How to Maximize Airplane WiFi Use
Sure, getting delayed is inconvenient. But if you have the right tools, you might find that some of your most productive hours happen while you’re waiting in the airport terminal. Your first move should always be to check for a Wi-Fi signal somewhere, but if that doesn’t work, we’ve organized a collection of alternative devices to help you get connected—and look good doing it.
Fujitsu LifeBook U810
At just 1.6 pounds, Fujitsu’s U810 is the lightest laptop we’ve ever had both our hands on, though it fits comfortably in only one palm. This tablet PC (just whip out the stylus and draw directly on the screen, if you prefer) is truly pocket-sized, with a tiny yet very bright 5.6-inch display and 3.5 hours of battery life. Under the hood, the specs are decidedly restrained, but the U810 is a perfect go-anywhere backup laptop. Throw a USB 3G adapter (like the Novatel Ovation, below) in your bag, and you’ll never be out of touch with the world.
OQO Model 02
On the surface, it may look like a standard video player, but slide the screen up to reveal a full keyboard below, suitable for thumb typing. The OQO Model 02 is a full Windows Vista PC, weighing just one pound and offering a five-inch LCD screen, a 120GB hard drive and—most importantly—an integrated 3G modem that works on Sprint and Verizon’s high-speed data networks. It’s fully geared up for Wi-Fi networking, too.
Aliph Jawbone Headset
Bluetooth headsets are hardly the height of fashion. In fact, they positively scream “nerd.” Designed by Yves Behar, who also designed the stylish OLPC, the Aliph Jawbone actually turns the lowly headset into a piece of high-tech wearable art. It doesn’t just look good, though—it’s also a winner in the audio department, thanks to “Noise Shield” technology that scrubs away unwanted sounds. Available in three colors.
$99 (with wireless plan), palm.com
Many travelers fear the ubiquitous Apple iPhone for fear the expensive device will get broken or stolen. Palm’s Centro is a super- affordable smart phone alternative that’s also stylish and portable. While the Centro doesn’t have Wi-Fi, it does beat the iPhone by including a high-speed 3G radio, so you’ll never go anywhere without a zippy connection to the outside world. The Centro’s 1.3-megapixel camera and microSD card slot are just the icing on the cake.
Skype White Phone
Cheap Voice over IP (VoIP) services like Skype are great when you’re at your desk, but less so on the road. Enter the Skype White phone, which puts all of the VoIP company’s standard features on a mobile handset you can use anywhere that has a cellular connection, for a low monthly fee. The first handsets cover Europe, Asia and Australia, and a U.S. model should be out by the time you read this. (If you want Skype on your current handset, look for a free download at iskoot.com. Many Nokia, BlackBerry and Treo models are supported.)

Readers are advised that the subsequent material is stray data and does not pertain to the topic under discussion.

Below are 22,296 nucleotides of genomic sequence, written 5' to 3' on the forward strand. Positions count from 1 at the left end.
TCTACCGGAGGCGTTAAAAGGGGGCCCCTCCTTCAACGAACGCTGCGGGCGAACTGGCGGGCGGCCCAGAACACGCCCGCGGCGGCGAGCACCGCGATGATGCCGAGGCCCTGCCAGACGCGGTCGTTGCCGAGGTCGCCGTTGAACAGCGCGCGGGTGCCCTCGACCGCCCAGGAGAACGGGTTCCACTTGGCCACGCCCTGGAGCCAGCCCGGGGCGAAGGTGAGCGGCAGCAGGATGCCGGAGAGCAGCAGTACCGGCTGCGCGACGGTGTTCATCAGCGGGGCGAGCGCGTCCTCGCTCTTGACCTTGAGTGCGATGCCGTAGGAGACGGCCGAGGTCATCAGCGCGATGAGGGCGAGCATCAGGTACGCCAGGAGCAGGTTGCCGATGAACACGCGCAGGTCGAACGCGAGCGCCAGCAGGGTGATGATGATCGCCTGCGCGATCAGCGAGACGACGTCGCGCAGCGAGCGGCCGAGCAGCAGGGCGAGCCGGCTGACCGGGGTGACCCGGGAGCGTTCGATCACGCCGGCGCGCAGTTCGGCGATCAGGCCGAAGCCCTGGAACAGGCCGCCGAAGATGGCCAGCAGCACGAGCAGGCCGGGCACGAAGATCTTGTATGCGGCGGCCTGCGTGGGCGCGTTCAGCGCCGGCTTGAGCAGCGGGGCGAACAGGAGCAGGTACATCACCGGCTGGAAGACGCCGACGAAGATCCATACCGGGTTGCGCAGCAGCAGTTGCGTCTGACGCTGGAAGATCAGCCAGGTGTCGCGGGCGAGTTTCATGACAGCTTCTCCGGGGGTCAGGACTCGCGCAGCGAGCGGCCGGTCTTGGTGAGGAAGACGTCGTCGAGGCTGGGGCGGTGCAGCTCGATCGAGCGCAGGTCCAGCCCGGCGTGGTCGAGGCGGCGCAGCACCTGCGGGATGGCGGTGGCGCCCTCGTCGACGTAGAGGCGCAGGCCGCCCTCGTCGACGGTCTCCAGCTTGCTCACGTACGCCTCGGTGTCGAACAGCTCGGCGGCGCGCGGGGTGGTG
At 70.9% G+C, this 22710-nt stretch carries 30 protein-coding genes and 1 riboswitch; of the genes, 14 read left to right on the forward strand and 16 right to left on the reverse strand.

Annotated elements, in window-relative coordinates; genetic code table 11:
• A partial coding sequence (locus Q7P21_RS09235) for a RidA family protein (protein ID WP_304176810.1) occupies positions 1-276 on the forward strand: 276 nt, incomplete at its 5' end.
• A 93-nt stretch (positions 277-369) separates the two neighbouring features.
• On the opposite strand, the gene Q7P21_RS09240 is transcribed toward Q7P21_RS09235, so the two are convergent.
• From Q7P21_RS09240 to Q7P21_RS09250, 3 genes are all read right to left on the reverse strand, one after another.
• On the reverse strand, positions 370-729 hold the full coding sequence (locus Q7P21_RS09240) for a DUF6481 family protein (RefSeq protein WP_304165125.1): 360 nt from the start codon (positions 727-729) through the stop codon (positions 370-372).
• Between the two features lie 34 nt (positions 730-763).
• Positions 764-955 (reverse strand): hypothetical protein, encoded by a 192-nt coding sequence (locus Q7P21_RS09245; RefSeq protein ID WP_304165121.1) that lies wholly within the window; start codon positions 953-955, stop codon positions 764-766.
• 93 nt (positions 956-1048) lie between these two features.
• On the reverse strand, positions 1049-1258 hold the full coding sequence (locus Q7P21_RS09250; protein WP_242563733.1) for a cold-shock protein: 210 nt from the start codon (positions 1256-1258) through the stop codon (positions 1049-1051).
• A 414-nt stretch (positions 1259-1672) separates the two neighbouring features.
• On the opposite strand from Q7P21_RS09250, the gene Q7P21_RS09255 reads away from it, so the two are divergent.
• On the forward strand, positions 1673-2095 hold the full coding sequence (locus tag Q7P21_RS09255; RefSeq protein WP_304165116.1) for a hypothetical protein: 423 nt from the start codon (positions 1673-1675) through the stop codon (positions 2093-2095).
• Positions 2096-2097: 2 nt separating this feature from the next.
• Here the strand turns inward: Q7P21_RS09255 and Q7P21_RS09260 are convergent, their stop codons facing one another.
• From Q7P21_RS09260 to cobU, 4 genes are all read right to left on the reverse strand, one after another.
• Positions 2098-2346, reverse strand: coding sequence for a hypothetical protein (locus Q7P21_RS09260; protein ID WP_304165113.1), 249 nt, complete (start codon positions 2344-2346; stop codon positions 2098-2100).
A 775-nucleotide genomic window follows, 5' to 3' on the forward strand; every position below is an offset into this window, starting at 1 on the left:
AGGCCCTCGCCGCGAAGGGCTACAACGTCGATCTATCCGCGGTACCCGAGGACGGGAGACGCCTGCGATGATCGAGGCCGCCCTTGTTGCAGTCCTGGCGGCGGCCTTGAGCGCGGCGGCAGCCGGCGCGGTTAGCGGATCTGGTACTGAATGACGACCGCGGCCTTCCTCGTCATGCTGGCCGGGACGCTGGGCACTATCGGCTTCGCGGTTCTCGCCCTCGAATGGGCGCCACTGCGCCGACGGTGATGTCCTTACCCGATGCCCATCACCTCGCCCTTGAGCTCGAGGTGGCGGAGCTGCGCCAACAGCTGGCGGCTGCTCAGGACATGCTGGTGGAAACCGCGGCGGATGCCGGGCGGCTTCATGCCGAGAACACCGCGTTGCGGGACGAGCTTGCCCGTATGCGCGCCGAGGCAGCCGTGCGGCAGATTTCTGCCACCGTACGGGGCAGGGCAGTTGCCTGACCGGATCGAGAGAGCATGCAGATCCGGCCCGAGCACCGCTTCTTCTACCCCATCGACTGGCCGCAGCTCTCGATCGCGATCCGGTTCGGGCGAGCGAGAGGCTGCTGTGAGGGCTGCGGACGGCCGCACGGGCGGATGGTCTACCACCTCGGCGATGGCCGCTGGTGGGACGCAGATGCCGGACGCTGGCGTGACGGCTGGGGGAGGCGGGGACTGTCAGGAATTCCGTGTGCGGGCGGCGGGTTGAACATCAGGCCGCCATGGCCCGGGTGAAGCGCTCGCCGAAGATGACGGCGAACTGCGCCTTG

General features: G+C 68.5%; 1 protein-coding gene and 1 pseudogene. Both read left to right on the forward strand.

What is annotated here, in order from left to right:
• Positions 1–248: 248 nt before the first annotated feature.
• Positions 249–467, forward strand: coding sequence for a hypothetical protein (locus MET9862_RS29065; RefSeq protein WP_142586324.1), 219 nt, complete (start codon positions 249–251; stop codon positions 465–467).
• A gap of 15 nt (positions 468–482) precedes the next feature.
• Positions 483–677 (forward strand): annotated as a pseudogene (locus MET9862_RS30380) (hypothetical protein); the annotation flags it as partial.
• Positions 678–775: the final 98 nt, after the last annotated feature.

Somewhere between video player and digital organizer, Nokia’s N810 is a dazzling do-it-all pocket device that could replace both your Palm and your iPod. Integrated Wi-Fi lets you surf the Web easily, while the slide-out keyboard makes data entry far simpler and faster than the usual hunt-and-peck on a touch-screen. Integrated GPS means you’ll never get lost: Maps look fantastic on the 4.1-inch display, as do videos stored on either the 2GB of internal memory or on expansion cards. Can’t get a Wi-Fi signal? Bluetooth lets you connect the N810 to your cell phone for a quick data linkup.
Novatel Ovation MC727
$80 (with wireless plan), novatelwireless.com
Getting a high-speed data connection on your laptop used to mean installing an awkward, bulky PC card. Novatel’s Ovation MC727 is the world’s smallest EV-DO modem (good on either the Sprint or Verizon networks), a USB device that plugs in whenever you need it and rides unobtrusively in your bag when you don’t. As a bonus, a microSD card slot lets you add up to 4GB of memory to the device, letting it double as a regular storage drive. And, if Sprint is your carrier, you can also use the Ovation as a GPS receiver.
Belkin N1 Vision
All the handy gadgets above should have you connected no matter where you travel, but what if you’re just kicking back at home? Belkin’s N1 Vision is the Cadillac of Wi-Fi routers, blending simplicity of setup and use with some high-end features previously unseen on consumer networking equipment, like an integrated display that can tell you at a glance who’s connected to your wireless network and how fast your connection is running. Plus, it’s blazing fast, provides rock-solid connections and offers exceptional range.
CHRISTOPHER NULL is a freelance writer in San Francisco.